But philanthropic money loves a building. It loves something solid that you can engrave your name on. It loves a plaque, a name above the door, a legacy. So if we’ve now built enough buildings, we need new ways to convince our supporters to continue to part with their cash. Even with blockbuster exhibitions, star-studded productions and outstanding outreach programmes to support, it is revealing to see the degree to which cultural fundraisers still have to focus on ‘selling’ bricks and mortar. Existing institutions can be renamed; previously unadorned rooms, terraces, corridors, seats, walls or paving slabs can be given lofty titles to transform them into ‘sponsorship opportunities’. But such ongoing investment seems to fly in the face of how we really feel about buildings.

Perhaps we are moving away from buildings altogether. The brilliant Welsh and Scottish redefinitions of what a national theatre can be, have led to some radical debate about just how necessary a building is to a major cultural organisation. Being fleet of foot and without geographical constraint has clearly allowed these two companies to stretch out and embrace new audiences and new theatrical forms, both essential if our cultural landscape is to grow and thrive.

Here I have to remind myself that I spent more than 30 years working at the National Theatre in London – a major cultural organisation which is largely defined by the fact that it is based in a very solid, very recognisable, very concrete building. I remember visiting the building shortly after it opened, with its posters confidently announcing that ‘The New National Theatre is Yours’. It’s a building that was boldly designed with radical ideas to make it open, welcoming, egalitarian and inclusive. To me, as a child, it seemed like a vast playground, full of places to hide, staircases stretching in all directions and carpets to roll around on. There were vast foyers where you could sit and have a picnic while you waited for a show to begin.

A National Theatre building was a long-cherished dream made concrete. It was a dream stretching back to the vision of liberal Edwardian playwrights Bernard Shaw and Granville-Barker. A dream championed by the formidable Lillian Baylis, who, in pre-war Britain, was motivated by very modern, uncompromising views about universal cultural access. When the dream stalled a little in the fifties, the wily critic Kenneth Tynan dressed in mourning suit and top hat to stage a mock funeral for the abandoned National Theatre Foundation Stone. The dream was eventually driven into financial reality by championing socialist politician Jenny Lee, who took the 1950s Festival of Britain spirit and turned it into something tangible. And that it was steered into place by the actors Laurence Olivier and Joan Plowright, eschewing their Hollywood lives to set up and run the National Theatre Company before it moved into the new building. The vision of all these pioneering souls was for a building-based National Theatre, which they envisaged standing proud alongside the other big cultural institutions. Its 1976 opening, on a prime piece of central London real estate, was the final flag atop the summit after a very long climb.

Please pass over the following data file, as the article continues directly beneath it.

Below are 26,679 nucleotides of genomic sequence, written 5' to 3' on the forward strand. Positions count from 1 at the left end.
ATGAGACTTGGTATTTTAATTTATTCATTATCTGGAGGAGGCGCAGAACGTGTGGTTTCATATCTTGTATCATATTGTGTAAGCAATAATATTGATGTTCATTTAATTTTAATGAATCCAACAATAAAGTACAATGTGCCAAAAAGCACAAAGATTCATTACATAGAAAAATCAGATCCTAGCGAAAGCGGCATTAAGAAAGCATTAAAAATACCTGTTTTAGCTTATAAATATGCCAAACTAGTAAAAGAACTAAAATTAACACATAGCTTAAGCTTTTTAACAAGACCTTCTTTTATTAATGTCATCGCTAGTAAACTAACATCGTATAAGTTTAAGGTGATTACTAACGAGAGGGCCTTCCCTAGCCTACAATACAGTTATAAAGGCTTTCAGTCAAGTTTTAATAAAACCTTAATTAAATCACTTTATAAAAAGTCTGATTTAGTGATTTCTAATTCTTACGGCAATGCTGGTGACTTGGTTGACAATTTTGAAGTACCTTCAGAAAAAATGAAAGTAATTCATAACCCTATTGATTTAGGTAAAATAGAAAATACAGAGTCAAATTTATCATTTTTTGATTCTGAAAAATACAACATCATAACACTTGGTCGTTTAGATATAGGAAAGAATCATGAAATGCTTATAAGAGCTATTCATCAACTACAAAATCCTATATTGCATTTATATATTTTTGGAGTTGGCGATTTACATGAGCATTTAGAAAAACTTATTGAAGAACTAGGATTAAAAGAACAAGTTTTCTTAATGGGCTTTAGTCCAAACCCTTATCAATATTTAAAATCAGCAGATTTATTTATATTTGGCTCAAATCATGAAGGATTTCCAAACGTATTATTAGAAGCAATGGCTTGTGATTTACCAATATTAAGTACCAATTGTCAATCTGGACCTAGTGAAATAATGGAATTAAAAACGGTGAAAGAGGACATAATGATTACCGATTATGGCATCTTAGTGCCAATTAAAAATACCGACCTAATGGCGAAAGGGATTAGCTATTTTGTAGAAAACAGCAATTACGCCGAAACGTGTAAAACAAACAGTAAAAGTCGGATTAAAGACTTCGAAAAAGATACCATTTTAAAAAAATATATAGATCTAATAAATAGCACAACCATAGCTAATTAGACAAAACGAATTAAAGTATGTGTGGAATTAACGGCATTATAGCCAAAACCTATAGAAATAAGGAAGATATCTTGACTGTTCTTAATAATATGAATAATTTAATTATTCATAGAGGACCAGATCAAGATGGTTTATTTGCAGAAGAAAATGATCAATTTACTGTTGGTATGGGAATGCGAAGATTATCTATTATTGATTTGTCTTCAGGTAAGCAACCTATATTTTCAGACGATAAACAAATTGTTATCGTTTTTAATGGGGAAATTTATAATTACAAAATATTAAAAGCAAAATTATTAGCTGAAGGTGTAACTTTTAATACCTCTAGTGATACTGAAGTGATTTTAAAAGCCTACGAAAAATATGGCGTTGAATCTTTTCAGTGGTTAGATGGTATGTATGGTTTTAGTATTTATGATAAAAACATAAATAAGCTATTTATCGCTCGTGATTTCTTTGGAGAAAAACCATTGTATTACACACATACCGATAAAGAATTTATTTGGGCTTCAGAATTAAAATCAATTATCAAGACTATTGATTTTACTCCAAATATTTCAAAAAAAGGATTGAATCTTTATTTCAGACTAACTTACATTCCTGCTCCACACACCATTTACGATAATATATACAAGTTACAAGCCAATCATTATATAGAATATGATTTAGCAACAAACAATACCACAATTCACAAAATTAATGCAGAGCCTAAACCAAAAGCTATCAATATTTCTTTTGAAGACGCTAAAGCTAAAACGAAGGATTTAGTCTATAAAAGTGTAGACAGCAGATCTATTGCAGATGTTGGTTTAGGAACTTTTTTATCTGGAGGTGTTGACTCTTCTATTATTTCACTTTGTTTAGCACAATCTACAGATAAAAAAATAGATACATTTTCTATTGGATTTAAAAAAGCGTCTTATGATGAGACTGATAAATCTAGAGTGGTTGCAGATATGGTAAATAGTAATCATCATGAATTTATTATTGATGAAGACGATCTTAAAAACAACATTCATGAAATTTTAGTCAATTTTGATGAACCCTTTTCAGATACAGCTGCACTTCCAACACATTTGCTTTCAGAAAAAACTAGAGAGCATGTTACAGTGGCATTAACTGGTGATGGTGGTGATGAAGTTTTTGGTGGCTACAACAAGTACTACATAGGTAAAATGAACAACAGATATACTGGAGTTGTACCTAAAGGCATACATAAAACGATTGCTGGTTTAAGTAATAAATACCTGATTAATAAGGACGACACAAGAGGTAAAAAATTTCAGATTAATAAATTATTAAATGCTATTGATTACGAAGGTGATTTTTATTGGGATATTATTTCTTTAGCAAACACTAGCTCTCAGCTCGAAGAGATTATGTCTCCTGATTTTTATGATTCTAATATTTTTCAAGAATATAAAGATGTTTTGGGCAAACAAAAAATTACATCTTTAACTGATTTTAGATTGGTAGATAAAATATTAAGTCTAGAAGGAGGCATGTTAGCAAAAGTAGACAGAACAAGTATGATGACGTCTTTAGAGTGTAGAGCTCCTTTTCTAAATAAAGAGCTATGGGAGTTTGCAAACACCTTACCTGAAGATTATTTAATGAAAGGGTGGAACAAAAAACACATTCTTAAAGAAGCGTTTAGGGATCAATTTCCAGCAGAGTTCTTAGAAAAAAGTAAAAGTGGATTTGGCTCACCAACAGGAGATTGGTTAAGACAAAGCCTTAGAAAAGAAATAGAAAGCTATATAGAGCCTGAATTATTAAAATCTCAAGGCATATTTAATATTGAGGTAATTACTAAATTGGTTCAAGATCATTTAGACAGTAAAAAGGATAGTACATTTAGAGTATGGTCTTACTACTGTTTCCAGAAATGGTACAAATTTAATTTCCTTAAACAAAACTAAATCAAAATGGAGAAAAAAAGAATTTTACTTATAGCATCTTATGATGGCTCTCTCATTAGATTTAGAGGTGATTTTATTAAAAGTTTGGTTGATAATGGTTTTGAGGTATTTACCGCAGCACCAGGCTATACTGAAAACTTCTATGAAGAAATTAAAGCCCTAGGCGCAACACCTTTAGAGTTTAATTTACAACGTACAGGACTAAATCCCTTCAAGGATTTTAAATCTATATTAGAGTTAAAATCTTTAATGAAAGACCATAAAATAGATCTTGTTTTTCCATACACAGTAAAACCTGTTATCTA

To me, the building was always a magnet and I was happy to be drawn into its concrete embrace, first as an audience member and then, literally as soon as I was old enough to work, as an employee. I liked its brutalist simplicity, which saved all the colour and light for the stage; I liked the way the terraces provided better views higher up where you paid less for your ticket; I liked the way the architecture encouraged the unfussy, casually dressed audience to lounge around on the carpet. On the stages, the work was inspiring and modern, attracting criminal prosecution for indecency and brazenly attacking the establishment. To my eyes, it was the opposite of the West End or those tired repertory theatres with their be-suited spectators watching dusty productions of pallid plays. But very soon, I was aware that my perception of the National Theatre wasn’t everybody’s. The building’s very existence was seen as a barrier. It was described as intimidating, unwelcoming, cool and unfriendly, the opposite of everything that those early champions had intended it to be.

And herein seems to be the problem. As soon as the building goes up, it is the building that becomes the focus; it seems that a building can turn a good idea into a hostile institution.